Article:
I'm now gonna join the fight against Global Warming... I'm gonna go out and buy myself a Nissan Leaf in order to put an end to the burning of fossils... and I don't wish to hear your BS about the burning of fossils providing the fuel for the electricity that I fuel my Leaf with............
Edited on 14-08-2020 21:45
15-08-2020 01:37
James___
★★★★★
(3161)
gfm7175 wrote:
IBdaMann wrote:
gfm7175 wrote: I'll add in that when I traveled through the Bighorn Mountains (Wyoming) and went to Glacier National Park (Montana) some years ago {both during the same trip in the middle of Summer}, there was plenty of snow left on the mountains yet. From what I saw, it looked like many of the mountains in that area (especially the higher the elevation) would see snowcaps year round...

Global Warming predicts exactly that. All you have done is confirm the TRUTH of Global Warming. Now that you have witnessed with your own eyes what all the scientists have PREDICTED would happen, are you still going to be a stupid denieralist or are you finally going to accept The Data and join the rest of us Climate Scientists in being unhappy that it's already too late which is why we need to act now and put an end to the burning of fossils?

.

I'm now gonna join the fight against Global Warming... I'm gonna go out and buy myself a Nissan Leaf in order to put an end to the burning of fossils... and I don't wish to hear your BS about the burning of fossils providing the fuel for the electricity that I fuel my Leaf with............



Why don't you just say that you're lazy and self centred? You really don't have any interests, do you?
15-08-2020 03:38
gfm7175Profile picture★★★★☆
(1211)
James___ wrote:
gfm7175 wrote:
IBdaMann wrote:
gfm7175 wrote: I'll add in that when I traveled through the Bighorn Mountains (Wyoming) and went to Glacier National Park (Montana) some years ago {both during the same trip in the middle of Summer}, there was plenty of snow left on the mountains yet. From what I saw, it looked like many of the mountains in that area (especially the higher the elevation) would see snowcaps year round...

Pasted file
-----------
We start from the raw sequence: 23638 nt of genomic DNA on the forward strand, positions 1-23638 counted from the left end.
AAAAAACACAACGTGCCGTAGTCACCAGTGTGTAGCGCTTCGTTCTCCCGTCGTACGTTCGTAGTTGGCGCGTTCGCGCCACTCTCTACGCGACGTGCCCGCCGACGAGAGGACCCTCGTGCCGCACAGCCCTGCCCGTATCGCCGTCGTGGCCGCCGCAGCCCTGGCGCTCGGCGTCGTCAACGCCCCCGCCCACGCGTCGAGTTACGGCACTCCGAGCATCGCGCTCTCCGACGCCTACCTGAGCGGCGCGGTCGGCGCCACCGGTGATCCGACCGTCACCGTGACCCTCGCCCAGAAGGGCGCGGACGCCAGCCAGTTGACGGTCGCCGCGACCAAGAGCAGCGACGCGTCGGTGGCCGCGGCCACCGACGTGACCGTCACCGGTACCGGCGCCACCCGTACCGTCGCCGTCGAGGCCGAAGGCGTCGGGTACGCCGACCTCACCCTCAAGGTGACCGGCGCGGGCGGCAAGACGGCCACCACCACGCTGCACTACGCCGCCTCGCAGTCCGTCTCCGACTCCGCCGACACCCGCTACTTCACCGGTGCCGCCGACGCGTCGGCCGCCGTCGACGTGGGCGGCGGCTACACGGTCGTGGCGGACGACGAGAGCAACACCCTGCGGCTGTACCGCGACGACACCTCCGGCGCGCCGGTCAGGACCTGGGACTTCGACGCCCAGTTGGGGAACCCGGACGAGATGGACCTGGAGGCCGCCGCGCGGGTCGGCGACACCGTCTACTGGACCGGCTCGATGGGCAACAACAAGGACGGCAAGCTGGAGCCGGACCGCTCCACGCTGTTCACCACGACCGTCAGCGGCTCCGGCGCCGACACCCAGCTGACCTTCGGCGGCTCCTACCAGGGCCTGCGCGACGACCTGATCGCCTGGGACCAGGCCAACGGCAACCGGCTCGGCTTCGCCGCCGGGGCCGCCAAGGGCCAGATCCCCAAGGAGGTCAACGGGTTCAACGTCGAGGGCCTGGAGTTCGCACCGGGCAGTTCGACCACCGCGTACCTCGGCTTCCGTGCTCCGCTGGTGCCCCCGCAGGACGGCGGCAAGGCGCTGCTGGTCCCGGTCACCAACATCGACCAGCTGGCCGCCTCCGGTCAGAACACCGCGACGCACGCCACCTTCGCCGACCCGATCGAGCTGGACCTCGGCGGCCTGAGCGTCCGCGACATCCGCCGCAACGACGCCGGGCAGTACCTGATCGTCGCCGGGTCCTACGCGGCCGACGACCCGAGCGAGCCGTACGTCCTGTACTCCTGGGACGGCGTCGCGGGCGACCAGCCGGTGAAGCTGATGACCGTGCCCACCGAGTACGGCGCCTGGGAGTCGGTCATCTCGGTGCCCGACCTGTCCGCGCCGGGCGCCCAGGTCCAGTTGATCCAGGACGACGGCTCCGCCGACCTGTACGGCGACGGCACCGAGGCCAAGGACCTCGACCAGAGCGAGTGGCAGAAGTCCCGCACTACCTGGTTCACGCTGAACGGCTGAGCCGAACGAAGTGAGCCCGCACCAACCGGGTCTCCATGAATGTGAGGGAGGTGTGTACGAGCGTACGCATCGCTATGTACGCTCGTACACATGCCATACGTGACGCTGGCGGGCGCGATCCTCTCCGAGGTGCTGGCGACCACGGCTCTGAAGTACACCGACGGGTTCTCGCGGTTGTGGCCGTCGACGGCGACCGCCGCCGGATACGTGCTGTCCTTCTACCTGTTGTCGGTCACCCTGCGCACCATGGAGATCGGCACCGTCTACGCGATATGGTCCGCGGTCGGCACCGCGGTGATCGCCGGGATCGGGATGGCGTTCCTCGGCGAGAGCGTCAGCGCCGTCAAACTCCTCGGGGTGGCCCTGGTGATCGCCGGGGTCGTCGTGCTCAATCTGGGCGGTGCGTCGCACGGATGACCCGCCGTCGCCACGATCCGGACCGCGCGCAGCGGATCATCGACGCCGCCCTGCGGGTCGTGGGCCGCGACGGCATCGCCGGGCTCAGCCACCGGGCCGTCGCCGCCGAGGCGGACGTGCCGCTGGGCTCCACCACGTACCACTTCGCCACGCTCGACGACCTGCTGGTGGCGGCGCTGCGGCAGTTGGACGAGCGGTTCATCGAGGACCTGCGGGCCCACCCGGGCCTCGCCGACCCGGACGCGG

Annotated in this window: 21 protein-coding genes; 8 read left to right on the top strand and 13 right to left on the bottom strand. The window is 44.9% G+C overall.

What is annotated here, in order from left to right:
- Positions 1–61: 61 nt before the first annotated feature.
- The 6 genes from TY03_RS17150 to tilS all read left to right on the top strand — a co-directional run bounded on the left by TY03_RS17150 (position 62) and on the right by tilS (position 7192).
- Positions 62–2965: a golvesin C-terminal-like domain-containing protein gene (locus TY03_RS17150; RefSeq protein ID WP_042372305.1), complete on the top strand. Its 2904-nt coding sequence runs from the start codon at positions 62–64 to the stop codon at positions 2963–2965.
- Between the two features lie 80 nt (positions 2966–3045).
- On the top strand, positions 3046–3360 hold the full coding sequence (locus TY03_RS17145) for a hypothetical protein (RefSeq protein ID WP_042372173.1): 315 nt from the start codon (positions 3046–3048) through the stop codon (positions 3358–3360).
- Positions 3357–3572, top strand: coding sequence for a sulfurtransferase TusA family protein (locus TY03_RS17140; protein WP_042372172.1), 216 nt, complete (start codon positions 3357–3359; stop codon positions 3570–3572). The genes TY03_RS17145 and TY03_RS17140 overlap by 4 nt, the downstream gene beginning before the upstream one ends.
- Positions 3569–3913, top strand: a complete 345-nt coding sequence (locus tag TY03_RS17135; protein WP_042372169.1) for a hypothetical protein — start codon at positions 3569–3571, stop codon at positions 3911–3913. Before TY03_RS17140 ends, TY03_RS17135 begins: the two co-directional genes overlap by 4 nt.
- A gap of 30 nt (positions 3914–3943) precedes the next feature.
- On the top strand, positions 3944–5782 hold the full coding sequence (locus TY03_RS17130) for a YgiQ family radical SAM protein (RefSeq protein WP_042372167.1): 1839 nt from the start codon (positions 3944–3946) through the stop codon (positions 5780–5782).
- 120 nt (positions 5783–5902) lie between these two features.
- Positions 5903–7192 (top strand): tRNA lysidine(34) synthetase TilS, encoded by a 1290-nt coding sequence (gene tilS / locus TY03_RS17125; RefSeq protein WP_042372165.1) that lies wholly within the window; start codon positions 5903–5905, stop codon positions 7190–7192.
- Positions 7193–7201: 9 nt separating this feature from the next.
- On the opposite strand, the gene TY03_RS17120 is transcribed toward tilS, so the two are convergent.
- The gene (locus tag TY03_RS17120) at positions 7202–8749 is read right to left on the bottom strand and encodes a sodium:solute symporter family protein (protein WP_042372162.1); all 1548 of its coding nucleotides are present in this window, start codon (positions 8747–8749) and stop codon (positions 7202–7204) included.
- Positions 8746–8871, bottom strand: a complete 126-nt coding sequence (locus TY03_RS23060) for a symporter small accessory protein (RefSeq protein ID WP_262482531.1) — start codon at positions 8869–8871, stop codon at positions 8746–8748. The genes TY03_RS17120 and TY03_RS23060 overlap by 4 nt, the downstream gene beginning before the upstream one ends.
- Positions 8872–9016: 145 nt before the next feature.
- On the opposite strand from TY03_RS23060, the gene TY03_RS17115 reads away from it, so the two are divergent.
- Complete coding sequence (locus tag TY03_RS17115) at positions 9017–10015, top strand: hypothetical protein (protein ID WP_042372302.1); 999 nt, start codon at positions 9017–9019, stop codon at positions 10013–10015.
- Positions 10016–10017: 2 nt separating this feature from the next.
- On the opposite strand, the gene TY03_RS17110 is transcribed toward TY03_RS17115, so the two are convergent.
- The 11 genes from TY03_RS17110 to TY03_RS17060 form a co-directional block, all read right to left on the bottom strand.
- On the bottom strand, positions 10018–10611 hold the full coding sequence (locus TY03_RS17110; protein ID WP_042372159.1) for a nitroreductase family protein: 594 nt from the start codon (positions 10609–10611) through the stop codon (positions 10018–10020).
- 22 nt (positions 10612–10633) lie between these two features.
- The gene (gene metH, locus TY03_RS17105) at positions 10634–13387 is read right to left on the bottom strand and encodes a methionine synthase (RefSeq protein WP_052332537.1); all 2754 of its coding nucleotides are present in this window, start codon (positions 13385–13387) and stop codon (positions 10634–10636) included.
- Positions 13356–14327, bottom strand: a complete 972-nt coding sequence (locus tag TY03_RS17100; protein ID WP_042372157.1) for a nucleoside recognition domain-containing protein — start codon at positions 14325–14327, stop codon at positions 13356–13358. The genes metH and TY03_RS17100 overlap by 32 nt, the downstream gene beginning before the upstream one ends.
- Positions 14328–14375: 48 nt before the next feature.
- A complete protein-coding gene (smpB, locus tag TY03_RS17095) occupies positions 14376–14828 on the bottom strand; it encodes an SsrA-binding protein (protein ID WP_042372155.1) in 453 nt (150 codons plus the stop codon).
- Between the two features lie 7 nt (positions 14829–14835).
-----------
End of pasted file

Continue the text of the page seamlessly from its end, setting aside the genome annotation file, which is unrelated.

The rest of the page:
Global Warming predicts exactly that. All you have done is confirm the TRUTH of Global Warming. Now that you have witnessed with your own eyes what all the scientists have PREDICTED would happen, are you still going to be a stupid denieralist or are you finally going to accept The Data and join the rest of us Climate Scientists in being unhappy that it's already too late which is why we need to act now and put an end to the burning of fossils?

.

I'm now gonna join the fight against Global Warming... I'm gonna go out and buy myself a Nissan Leaf in order to put an end to the burning of fossils... and I don't wish to hear your BS about the burning of fossils providing the fuel for the electricity that I fuel my Leaf with............



Why don't you just say that you're lazy and self centred? You really don't have any interests, do you?

I am lazy and self centered. I have no interests whatsoever.

What do I win?
15-08-2020 03:46
IBdaMannProfile picture★★★★★
(7455)
gfm7175 wrote:I am lazy and self centered. I have no interests whatsoever.

What do I win?


.
Attached image:

15-08-2020 06:47
James___
★★★★★
(3161)
IBdaMann wrote:
gfm7175 wrote:I am lazy and self centered. I have no interests whatsoever.

What do I win?


.


Is that him kissing his own ass? Or is he kissing his own ass?
They both look the same. Butt I guess he's used to kissing "trophy". Or is that sucking "trophy"


oops, he does have an interest.

Edited on 15-08-2020 06:48
15-08-2020 18:21
HarveyH55
★★★★★
(2396)
IBdaMann wrote:
gfm7175 wrote: I'll add in that when I traveled through the Bighorn Mountains (Wyoming) and went to Glacier National Park (Montana) some years ago {both during the same trip in the middle of Summer}, there was plenty of snow left on the mountains yet. From what I saw, it looked like many of the mountains in that area (especially the higher the elevation) would see snowcaps year round...